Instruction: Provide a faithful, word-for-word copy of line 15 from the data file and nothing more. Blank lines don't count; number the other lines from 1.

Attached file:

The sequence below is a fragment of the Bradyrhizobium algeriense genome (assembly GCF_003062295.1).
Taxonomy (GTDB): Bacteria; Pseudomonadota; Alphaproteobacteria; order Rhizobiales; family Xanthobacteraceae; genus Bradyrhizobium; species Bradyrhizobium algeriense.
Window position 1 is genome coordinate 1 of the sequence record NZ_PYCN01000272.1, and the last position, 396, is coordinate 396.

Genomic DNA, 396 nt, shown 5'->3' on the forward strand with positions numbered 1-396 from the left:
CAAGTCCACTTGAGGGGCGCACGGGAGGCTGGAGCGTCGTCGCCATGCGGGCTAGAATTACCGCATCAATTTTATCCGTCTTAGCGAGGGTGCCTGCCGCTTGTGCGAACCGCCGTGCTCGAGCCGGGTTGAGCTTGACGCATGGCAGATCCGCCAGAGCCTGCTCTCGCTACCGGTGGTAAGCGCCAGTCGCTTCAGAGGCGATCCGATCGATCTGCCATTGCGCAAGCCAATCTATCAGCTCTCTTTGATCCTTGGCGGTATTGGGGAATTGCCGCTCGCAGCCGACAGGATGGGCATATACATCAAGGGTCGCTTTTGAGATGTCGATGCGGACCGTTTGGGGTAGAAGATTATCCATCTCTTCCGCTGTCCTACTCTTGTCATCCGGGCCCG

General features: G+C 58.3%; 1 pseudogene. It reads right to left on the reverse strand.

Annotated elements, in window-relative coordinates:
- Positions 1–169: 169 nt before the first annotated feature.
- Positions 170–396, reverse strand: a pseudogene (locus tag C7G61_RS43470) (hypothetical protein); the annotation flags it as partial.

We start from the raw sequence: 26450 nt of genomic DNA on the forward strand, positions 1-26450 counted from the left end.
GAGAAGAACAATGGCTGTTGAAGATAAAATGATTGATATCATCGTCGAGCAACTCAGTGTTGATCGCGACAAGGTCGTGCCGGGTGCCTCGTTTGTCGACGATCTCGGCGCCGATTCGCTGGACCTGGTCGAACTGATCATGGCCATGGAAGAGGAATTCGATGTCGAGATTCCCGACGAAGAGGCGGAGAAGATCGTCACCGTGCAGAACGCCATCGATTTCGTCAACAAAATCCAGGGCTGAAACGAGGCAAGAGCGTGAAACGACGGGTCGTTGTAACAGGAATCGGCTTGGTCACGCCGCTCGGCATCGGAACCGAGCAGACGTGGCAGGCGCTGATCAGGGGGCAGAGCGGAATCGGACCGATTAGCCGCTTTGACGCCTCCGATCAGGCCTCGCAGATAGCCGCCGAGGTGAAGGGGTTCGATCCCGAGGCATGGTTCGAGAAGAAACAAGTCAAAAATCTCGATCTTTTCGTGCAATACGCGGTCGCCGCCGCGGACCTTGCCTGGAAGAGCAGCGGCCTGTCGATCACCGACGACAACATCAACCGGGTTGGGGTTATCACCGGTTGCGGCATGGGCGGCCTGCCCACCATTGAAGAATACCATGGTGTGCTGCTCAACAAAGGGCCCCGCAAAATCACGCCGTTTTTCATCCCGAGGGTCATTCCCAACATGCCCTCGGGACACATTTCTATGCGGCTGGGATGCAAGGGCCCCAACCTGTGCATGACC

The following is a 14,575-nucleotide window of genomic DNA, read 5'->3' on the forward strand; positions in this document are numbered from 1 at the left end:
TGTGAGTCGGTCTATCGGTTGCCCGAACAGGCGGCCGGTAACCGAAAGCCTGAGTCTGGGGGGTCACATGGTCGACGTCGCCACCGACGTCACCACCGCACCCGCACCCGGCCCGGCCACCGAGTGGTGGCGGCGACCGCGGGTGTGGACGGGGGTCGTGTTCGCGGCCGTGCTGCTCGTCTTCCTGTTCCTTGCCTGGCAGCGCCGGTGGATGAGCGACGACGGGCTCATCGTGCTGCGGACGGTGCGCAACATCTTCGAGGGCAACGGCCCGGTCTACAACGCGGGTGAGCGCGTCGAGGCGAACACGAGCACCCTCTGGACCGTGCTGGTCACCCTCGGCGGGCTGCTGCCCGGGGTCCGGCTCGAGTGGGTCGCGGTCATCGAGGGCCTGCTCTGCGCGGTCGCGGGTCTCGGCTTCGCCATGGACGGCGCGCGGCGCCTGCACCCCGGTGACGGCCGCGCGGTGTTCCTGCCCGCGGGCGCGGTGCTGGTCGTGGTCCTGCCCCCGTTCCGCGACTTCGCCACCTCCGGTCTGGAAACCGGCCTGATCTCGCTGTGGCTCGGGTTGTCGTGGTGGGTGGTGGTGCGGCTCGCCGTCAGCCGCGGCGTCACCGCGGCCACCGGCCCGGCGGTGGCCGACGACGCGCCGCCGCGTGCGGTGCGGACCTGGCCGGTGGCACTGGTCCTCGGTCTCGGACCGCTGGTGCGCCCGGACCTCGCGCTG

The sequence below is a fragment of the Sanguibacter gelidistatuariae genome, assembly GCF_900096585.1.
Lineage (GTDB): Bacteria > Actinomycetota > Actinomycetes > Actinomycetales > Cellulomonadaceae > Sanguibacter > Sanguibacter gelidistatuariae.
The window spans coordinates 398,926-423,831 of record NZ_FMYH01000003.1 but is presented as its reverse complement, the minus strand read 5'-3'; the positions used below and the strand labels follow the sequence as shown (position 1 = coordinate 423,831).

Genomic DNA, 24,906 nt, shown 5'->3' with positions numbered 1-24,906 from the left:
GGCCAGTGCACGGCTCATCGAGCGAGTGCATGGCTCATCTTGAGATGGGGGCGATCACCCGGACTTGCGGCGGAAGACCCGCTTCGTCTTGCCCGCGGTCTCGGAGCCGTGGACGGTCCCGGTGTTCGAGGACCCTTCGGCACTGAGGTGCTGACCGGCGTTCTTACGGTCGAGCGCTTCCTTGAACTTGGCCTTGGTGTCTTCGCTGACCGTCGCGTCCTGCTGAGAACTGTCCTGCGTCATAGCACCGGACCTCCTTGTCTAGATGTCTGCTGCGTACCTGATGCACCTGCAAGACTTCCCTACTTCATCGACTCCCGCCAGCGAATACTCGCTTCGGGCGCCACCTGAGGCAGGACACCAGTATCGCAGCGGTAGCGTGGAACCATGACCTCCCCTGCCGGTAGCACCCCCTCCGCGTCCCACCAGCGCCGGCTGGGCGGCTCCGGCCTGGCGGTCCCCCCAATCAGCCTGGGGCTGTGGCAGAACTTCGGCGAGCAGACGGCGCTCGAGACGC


Lineage (GTDB): Bacteria > Actinomycetota > Actinomycetes > Actinomycetales > Cellulomonadaceae > Sanguibacter > Sanguibacter gelidistatuariae.